Everton will look to heap more misery on former player Mikel Arteta when the beleaguered Arsenal manager brings his struggling side to Goodison Park on Saturday.
This weekend marks a year since Carlo Ancelotti was appointed Everton boss, and Arteta Arsenal manager, and the Blues go into this game nine points ahead of the Gunners after 13 matches.
While Ancelotti’s men are three unbeaten, with successive wins over Chelsea and Leicester in their last two outings, Arsenal have drawn two and lost four of their previous six league games.
Ancelotti and Arteta were both in the Goodison Park stands following their appointments when these two sides met this weekend a year ago, and churned out a dismal 0-0 draw. Both managers will be hoping for better this time around.
RBM: Firstly, how much pressure should Mikel Arteta be under currently, and do you still have faith in him?
Aaron: It’s interesting that you say ‘should’, because I think there is a difference between how much pressure he should be under and how much pressure I think he is actually under, internally.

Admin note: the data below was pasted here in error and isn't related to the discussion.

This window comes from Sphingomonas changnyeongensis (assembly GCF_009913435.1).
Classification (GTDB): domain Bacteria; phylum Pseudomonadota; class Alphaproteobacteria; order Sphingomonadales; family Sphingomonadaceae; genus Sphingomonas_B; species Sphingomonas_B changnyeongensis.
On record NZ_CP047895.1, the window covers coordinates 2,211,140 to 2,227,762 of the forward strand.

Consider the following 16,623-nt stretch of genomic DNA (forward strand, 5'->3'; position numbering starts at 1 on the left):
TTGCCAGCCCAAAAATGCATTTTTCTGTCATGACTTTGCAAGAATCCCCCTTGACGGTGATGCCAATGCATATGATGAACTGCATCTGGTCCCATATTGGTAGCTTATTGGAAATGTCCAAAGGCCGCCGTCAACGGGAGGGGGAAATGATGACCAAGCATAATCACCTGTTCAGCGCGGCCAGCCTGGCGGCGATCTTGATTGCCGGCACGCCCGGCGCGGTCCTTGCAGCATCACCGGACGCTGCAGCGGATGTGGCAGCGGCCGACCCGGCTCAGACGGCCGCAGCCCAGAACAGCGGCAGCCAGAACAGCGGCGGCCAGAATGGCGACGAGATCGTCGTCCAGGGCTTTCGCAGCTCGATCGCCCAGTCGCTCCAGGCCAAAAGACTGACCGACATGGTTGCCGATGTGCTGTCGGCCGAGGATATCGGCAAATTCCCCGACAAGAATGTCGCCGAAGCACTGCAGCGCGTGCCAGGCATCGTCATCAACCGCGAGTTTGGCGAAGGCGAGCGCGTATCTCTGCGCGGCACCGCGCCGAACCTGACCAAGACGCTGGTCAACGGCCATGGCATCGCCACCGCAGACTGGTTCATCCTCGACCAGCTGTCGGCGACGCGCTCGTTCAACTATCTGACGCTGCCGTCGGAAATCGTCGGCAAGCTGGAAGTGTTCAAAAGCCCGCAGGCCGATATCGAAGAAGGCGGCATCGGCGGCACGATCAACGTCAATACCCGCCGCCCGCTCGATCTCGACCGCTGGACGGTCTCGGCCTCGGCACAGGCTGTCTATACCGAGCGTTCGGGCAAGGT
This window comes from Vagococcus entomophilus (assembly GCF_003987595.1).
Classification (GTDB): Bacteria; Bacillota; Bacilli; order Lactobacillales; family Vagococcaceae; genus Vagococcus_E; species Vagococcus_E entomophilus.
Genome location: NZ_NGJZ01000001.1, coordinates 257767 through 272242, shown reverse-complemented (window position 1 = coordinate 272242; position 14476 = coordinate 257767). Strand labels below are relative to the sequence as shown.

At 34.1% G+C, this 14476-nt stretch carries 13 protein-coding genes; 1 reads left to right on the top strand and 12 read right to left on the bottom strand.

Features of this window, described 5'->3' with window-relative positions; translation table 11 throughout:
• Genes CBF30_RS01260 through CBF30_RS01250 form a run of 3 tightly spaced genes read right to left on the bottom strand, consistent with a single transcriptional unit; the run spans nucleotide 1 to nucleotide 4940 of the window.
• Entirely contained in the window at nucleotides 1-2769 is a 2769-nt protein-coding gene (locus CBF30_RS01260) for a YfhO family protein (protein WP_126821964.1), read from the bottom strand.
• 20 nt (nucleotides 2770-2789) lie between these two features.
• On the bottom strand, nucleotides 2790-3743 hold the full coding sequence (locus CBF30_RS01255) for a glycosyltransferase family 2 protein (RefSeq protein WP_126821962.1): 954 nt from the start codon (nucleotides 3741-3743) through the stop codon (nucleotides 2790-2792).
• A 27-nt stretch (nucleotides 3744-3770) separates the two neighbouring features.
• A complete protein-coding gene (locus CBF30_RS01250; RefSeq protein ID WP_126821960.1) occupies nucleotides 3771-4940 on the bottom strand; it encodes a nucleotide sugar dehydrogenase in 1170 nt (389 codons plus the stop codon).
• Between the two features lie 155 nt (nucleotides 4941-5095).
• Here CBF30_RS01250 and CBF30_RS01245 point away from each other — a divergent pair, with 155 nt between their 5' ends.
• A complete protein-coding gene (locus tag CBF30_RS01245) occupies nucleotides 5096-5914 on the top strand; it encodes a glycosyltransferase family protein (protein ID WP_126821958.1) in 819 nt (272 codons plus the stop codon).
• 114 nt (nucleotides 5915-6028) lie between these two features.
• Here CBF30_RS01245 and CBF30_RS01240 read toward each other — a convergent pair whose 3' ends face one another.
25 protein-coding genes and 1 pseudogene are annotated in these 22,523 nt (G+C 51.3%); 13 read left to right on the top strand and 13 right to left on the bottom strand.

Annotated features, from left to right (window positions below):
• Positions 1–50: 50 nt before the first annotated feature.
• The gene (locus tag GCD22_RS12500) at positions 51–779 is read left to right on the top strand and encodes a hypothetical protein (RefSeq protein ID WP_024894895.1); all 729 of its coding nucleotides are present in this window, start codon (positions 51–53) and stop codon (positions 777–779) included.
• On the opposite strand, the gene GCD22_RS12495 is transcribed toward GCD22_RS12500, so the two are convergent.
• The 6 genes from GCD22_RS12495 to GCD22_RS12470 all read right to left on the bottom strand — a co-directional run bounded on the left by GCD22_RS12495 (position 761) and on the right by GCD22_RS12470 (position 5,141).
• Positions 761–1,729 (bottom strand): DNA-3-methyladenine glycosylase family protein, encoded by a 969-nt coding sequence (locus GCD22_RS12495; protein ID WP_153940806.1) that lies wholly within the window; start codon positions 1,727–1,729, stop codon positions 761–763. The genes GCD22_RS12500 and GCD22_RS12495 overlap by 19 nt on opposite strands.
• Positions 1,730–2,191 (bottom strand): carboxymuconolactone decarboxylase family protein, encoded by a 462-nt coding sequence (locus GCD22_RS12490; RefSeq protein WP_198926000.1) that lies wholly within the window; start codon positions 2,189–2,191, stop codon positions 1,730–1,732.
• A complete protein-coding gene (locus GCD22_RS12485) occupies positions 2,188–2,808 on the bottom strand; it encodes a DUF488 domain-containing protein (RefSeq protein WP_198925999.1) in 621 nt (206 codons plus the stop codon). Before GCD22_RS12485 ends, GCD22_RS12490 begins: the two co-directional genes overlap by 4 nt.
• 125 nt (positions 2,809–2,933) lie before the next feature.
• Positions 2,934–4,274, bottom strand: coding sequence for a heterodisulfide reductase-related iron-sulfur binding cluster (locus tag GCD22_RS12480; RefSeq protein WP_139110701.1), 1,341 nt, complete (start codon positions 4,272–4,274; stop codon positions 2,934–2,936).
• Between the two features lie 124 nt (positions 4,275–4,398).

He should be under a lot of pressure. Arsenal are off to their worst start in decades. For a club with Arsenal’s history and aspirations, it’s hard to imagine a manager surviving a start like Arsenal have had. And yet, here we are. I have a hunch that Arteta will be at the club at least through the end of the season. And I think he should be.
The immediate improvement at the club when he took over last season, and the FA Cup win, show that he is capable as a manager. Teams have ups and downs. Arsenal are in a particularly nasty down period. The club isn’t going to get anywhere by cycling through managers and buying players to suit each new manager. Arsenal don’t have that kind of money.
RBM: Realistically, how much of Arteta’s squad is good enough to play for Arsenal?
Aaron: More than you’d think. Arsenal’s problem is more one of squad construction than of who the players are. Yes, there are a few players who probably aren’t at the level that a club like Arsenal are looking for, but that’s true at all clubs, even the best ones.